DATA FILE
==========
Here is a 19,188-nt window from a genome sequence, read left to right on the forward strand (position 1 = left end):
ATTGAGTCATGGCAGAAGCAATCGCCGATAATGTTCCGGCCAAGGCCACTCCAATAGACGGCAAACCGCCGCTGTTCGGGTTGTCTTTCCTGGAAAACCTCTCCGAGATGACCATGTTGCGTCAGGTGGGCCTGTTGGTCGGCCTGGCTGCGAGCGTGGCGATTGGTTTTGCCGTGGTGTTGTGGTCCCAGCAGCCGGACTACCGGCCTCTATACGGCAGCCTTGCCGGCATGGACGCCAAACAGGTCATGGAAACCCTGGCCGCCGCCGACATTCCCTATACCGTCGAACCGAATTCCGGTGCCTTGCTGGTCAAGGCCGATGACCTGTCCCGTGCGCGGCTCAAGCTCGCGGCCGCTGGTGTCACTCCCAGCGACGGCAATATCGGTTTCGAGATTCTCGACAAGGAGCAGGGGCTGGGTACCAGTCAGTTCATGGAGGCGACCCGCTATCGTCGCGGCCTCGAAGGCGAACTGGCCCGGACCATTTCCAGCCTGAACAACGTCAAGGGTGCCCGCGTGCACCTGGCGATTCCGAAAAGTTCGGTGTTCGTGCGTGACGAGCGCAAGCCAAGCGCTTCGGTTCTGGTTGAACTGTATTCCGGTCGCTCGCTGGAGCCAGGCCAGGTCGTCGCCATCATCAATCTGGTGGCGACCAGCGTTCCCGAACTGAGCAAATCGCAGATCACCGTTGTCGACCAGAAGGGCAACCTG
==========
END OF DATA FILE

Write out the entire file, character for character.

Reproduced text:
Here is a 19,188-nt window from a genome sequence, read left to right on the forward strand (position 1 = left end):
ATTGAGTCATGGCAGAAGCAATCGCCGATAATGTTCCGGCCAAGGCCACTCCAATAGACGGCAAACCGCCGCTGTTCGGGTTGTCTTTCCTGGAAAACCTCTCCGAGATGACCATGTTGCGTCAGGTGGGCCTGTTGGTCGGCCTGGCTGCGAGCGTGGCGATTGGTTTTGCCGTGGTGTTGTGGTCCCAGCAGCCGGACTACCGGCCTCTATACGGCAGCCTTGCCGGCATGGACGCCAAACAGGTCATGGAAACCCTGGCCGCCGCCGACATTCCCTATACCGTCGAACCGAATTCCGGTGCCTTGCTGGTCAAGGCCGATGACCTGTCCCGTGCGCGGCTCAAGCTCGCGGCCGCTGGTGTCACTCCCAGCGACGGCAATATCGGTTTCGAGATTCTCGACAAGGAGCAGGGGCTGGGTACCAGTCAGTTCATGGAGGCGACCCGCTATCGTCGCGGCCTCGAAGGCGAACTGGCCCGGACCATTTCCAGCCTGAACAACGTCAAGGGTGCCCGCGTGCACCTGGCGATTCCGAAAAGTTCGGTGTTCGTGCGTGACGAGCGCAAGCCAAGCGCTTCGGTTCTGGTTGAACTGTATTCCGGTCGCTCGCTGGAGCCAGGCCAGGTCGTCGCCATCATCAATCTGGTGGCGACCAGCGTTCCCGAACTGAGCAAATCGCAGATCACCGTTGTCGACCAGAAGGGCAACCTG